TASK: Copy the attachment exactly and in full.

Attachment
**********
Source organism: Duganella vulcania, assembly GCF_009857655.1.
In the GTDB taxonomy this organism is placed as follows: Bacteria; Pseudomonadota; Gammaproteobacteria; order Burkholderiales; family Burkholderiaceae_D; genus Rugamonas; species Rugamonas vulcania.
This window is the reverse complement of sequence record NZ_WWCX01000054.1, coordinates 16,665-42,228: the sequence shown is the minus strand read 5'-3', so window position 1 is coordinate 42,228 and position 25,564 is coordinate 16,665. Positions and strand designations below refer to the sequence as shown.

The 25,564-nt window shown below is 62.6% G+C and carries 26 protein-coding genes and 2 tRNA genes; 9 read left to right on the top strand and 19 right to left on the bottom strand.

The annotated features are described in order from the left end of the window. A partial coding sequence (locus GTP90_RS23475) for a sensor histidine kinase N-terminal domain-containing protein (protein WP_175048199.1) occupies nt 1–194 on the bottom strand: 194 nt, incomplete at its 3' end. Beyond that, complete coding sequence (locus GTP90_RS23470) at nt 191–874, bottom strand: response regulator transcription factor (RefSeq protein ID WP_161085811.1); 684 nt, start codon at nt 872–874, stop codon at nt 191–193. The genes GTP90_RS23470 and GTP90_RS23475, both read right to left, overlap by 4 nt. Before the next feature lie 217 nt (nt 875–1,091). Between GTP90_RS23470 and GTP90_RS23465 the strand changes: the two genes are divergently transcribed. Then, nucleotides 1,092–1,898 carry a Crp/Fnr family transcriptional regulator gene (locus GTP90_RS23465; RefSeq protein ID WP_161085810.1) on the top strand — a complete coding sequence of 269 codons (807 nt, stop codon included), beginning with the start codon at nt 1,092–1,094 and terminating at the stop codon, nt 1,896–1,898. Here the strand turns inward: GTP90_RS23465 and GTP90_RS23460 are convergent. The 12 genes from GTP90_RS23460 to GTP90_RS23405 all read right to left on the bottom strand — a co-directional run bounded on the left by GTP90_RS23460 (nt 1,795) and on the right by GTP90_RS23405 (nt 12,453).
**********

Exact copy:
Source organism: Duganella vulcania, assembly GCF_009857655.1.
In the GTDB taxonomy this organism is placed as follows: Bacteria; Pseudomonadota; Gammaproteobacteria; order Burkholderiales; family Burkholderiaceae_D; genus Rugamonas; species Rugamonas vulcania.
This window is the reverse complement of sequence record NZ_WWCX01000054.1, coordinates 16,665-42,228: the sequence shown is the minus strand read 5'-3', so window position 1 is coordinate 42,228 and position 25,564 is coordinate 16,665. Positions and strand designations below refer to the sequence as shown.

The 25,564-nt window shown below is 62.6% G+C and carries 26 protein-coding genes and 2 tRNA genes; 9 read left to right on the top strand and 19 right to left on the bottom strand.

The annotated features are described in order from the left end of the window. A partial coding sequence (locus GTP90_RS23475) for a sensor histidine kinase N-terminal domain-containing protein (protein WP_175048199.1) occupies nt 1–194 on the bottom strand: 194 nt, incomplete at its 3' end. Beyond that, complete coding sequence (locus GTP90_RS23470) at nt 191–874, bottom strand: response regulator transcription factor (RefSeq protein ID WP_161085811.1); 684 nt, start codon at nt 872–874, stop codon at nt 191–193. The genes GTP90_RS23470 and GTP90_RS23475, both read right to left, overlap by 4 nt. Before the next feature lie 217 nt (nt 875–1,091). Between GTP90_RS23470 and GTP90_RS23465 the strand changes: the two genes are divergently transcribed. Then, nucleotides 1,092–1,898 carry a Crp/Fnr family transcriptional regulator gene (locus GTP90_RS23465; RefSeq protein ID WP_161085810.1) on the top strand — a complete coding sequence of 269 codons (807 nt, stop codon included), beginning with the start codon at nt 1,092–1,094 and terminating at the stop codon, nt 1,896–1,898. Here the strand turns inward: GTP90_RS23465 and GTP90_RS23460 are convergent. The 12 genes from GTP90_RS23460 to GTP90_RS23405 all read right to left on the bottom strand — a co-directional run bounded on the left by GTP90_RS23460 (nt 1,795) and on the right by GTP90_RS23405 (nt 12,453).